I recently received a mysterious handwritten envelope in the mail. Upon opening it, I found a pamphlet declaring the celebration of Jesus’ death on April 15: I was invited to celebrate across the street at the church I’d volunteered to help with community Covid testing. (According to this pamphlet, Jesus looked an awful lot like Tom Hanks.) I was struck that Jesus’ death also fell on what normally is Tax Day (though this year it’s the 18th.) Jesus died for our sins… and to escape the IRS?
April is a month for the inescapable death and taxes: inescapable in life, but largely absent from an American public school education. Christians spend April reflecting on death, resurrection, and what happens after we die with Good Friday and Easter; the rest of us feel like death as we try to figure out itemized deductions, manically sorting through last year’s bank statements in panic.
Unless you’re awfully good at being a mature and well-sorted adult, you’re likely avoidant about the two, especially if you’re American. As covered in Vox, “[a] 2017 study in the journal Health Affairs found only one in three US adults have an advance directive, including a living will with end-of-life medical instructions, power of attorney naming a person responsible for last affairs, or both” while the National Funeral Directors Association reports that ”[o]nly 21 percent of Americans have even spoken to their loved ones about their wishes.” And according to CNBC, “[a]s many as 33% of Americans procrastinate doing their taxes and wait until the last minute.”
Although I should know better, I absolutely fall into both of these camps. Every year, I start a Google sheet where I tell myself, “we’re going to keep track of our expenses as we go to make next year easier,” and inevitably around June, I completely fall off. Similarly, my then-boyfriend, now-fiance, soon-husband and I have been talking about setting up power of attorney and healthcare proxies for over five years now, having witnessed two family tragedies firsthand in the interim, where not having this legal side of things established was deeply disruptive. We’ve spoken about it with my parents, one who’s a lawyer, the other who worked in trusts and estates, and we all wholeheartedly agreed: this is an important thing we all should do. (They hadn’t either.) Surprise: all four of us still haven’t set this up.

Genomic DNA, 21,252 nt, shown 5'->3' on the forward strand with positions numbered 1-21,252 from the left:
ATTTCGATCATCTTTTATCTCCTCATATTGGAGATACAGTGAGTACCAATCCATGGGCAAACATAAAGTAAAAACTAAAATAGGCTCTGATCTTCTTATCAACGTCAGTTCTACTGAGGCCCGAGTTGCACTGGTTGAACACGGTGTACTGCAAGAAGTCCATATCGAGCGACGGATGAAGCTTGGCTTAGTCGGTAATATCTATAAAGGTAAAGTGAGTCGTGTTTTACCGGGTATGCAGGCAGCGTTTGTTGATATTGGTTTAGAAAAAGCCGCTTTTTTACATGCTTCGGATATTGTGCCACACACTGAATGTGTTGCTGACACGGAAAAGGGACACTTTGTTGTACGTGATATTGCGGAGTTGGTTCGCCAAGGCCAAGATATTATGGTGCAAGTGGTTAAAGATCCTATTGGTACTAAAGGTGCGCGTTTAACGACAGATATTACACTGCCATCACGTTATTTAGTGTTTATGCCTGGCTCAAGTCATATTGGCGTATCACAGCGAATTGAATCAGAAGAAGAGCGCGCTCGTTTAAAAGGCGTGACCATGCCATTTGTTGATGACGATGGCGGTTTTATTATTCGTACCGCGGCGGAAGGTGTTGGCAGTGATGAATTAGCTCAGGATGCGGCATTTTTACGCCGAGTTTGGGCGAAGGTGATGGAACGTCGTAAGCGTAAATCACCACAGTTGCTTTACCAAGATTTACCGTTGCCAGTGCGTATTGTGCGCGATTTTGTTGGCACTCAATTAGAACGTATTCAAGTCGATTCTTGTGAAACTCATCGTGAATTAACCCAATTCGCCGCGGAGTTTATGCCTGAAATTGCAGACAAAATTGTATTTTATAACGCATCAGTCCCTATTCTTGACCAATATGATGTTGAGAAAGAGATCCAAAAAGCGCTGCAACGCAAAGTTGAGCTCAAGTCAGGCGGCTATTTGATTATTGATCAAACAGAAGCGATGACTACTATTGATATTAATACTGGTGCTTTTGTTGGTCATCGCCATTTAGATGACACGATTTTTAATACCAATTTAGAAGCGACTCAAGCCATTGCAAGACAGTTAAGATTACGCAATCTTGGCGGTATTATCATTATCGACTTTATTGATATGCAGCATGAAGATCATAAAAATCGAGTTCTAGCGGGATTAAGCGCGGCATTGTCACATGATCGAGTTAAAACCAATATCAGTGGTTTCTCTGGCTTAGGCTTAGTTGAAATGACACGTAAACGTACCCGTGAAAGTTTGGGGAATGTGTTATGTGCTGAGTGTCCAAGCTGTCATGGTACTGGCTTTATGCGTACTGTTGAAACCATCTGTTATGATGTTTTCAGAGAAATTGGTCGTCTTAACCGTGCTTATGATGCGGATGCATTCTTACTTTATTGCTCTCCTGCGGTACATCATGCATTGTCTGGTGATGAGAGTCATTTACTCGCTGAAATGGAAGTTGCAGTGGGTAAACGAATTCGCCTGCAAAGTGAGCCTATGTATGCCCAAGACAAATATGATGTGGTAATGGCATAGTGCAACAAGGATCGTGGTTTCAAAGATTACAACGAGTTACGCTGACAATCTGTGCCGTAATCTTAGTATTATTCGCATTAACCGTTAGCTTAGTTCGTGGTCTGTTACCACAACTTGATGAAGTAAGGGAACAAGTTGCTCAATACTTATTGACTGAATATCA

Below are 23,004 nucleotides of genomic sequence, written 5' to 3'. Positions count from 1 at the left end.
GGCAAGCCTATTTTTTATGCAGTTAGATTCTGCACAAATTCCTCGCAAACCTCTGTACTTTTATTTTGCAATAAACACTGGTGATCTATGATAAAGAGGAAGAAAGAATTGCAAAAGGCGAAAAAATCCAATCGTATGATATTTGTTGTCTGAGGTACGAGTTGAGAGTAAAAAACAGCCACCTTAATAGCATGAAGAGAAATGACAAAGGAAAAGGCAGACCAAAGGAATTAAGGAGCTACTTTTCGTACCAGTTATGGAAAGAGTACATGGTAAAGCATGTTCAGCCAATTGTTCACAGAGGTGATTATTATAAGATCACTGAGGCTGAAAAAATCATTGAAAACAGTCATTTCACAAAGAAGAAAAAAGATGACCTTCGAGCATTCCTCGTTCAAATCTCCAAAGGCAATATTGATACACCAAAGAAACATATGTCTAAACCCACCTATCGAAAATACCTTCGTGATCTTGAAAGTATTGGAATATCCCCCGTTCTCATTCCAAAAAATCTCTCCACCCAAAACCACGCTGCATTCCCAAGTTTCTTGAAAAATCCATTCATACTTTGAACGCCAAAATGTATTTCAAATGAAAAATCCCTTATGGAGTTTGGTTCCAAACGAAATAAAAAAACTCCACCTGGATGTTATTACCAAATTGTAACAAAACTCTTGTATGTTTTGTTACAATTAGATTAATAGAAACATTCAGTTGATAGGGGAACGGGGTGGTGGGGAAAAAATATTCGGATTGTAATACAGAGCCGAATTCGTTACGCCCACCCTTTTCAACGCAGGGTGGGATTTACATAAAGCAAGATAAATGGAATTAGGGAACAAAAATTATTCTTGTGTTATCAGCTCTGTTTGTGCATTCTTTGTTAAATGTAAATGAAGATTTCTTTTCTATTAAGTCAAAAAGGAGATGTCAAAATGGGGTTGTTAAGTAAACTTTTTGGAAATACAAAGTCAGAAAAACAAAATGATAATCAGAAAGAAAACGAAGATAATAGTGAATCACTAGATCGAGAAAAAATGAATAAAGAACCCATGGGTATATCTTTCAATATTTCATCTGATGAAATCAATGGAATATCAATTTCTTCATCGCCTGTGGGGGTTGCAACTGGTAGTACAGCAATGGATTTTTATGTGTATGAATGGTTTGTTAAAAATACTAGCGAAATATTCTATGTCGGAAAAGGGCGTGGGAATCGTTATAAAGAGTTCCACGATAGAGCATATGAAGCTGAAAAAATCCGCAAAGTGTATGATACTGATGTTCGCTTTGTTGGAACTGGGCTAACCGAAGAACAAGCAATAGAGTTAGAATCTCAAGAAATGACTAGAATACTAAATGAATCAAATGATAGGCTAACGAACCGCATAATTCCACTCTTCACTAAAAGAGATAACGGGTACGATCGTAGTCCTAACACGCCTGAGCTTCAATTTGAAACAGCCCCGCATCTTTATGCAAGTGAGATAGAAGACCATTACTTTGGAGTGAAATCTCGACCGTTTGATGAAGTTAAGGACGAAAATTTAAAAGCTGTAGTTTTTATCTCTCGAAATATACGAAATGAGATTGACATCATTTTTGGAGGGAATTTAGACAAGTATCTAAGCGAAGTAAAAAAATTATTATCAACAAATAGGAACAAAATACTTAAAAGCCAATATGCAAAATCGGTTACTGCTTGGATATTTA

I should be better with death and taxes: it’s in the family. My future husband once made a living selling life insurance, where all day he’d encounter death-avoidant people who’d tell him, “I don’t want to talk about it, that will invite it in.” And until the pandemic forced her retirement, my mother was a fiduciary accountant—all she did was deal with rich people’s wills and paying taxes on their estates. As for me, I had the dubious honor of being one of my first friends to lose a parent: at 19, I became the executrix of my father’s estate. Although being an executrix sounds undeniably cool… it’s not. There were lots of papers to sign. Luckily, mom handled the bulk of the rest while I tried to still be a college student.
Death and taxes both include a whole lot of papers. The difference is, for one of them, the papers aren’t your problem: they fall into the hands of your grief-stricken survivors. No one likes doing their taxes, but we have to. Unfortunately, there’s no taxman coming after us if we don’t set up a will, or make a death plan. It’s just our loved ones, sorting through our mail, trying to find our logins, trying to guess what it is we wanted while dealing with the fact they never get to speak to us again, or hug us, or hear our voice. So really, not having a death plan-—like the majority of us Americans—is a dick move.